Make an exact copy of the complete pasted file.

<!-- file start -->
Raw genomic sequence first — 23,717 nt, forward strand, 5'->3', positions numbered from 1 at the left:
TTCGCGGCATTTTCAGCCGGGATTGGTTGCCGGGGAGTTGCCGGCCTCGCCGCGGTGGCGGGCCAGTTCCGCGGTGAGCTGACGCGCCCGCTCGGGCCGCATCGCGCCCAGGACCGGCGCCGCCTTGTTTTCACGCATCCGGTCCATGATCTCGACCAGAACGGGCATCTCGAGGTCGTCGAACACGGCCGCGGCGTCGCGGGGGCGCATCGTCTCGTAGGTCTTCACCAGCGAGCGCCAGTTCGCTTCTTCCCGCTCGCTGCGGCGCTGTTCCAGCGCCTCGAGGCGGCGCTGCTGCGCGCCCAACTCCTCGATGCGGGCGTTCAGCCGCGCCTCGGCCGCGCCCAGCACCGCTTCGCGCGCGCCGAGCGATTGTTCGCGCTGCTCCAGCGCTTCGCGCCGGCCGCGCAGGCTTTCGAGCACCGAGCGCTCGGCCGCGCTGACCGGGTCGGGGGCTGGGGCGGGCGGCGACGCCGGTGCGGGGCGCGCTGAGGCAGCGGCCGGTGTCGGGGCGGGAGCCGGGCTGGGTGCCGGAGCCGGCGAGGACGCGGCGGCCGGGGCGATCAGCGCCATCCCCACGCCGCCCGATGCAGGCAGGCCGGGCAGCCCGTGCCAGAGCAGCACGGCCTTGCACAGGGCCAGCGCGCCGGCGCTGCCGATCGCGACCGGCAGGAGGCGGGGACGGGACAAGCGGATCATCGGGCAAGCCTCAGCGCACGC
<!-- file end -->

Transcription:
Raw genomic sequence first — 23,717 nt, forward strand, 5'->3', positions numbered from 1 at the left:
TTCGCGGCATTTTCAGCCGGGATTGGTTGCCGGGGAGTTGCCGGCCTCGCCGCGGTGGCGGGCCAGTTCCGCGGTGAGCTGACGCGCCCGCTCGGGCCGCATCGCGCCCAGGACCGGCGCCGCCTTGTTTTCACGCATCCGGTCCATGATCTCGACCAGAACGGGCATCTCGAGGTCGTCGAACACGGCCGCGGCGTCGCGGGGGCGCATCGTCTCGTAGGTCTTCACCAGCGAGCGCCAGTTCGCTTCTTCCCGCTCGCTGCGGCGCTGTTCCAGCGCCTCGAGGCGGCGCTGCTGCGCGCCCAACTCCTCGATGCGGGCGTTCAGCCGCGCCTCGGCCGCGCCCAGCACCGCTTCGCGCGCGCCGAGCGATTGTTCGCGCTGCTCCAGCGCTTCGCGCCGGCCGCGCAGGCTTTCGAGCACCGAGCGCTCGGCCGCGCTGACCGGGTCGGGGGCTGGGGCGGGCGGCGACGCCGGTGCGGGGCGCGCTGAGGCAGCGGCCGGTGTCGGGGCGGGAGCCGGGCTGGGTGCCGGAGCCGGCGAGGACGCGGCGGCCGGGGCGATCAGCGCCATCCCCACGCCGCCCGATGCAGGCAGGCCGGGCAGCCCGTGCCAGAGCAGCACGGCCTTGCACAGGGCCAGCGCGCCGGCGCTGCCGATCGCGACCGGCAGGAGGCGGGGACGGGACAAGCGGATCATCGGGCAAGCCTCAGCGCACGC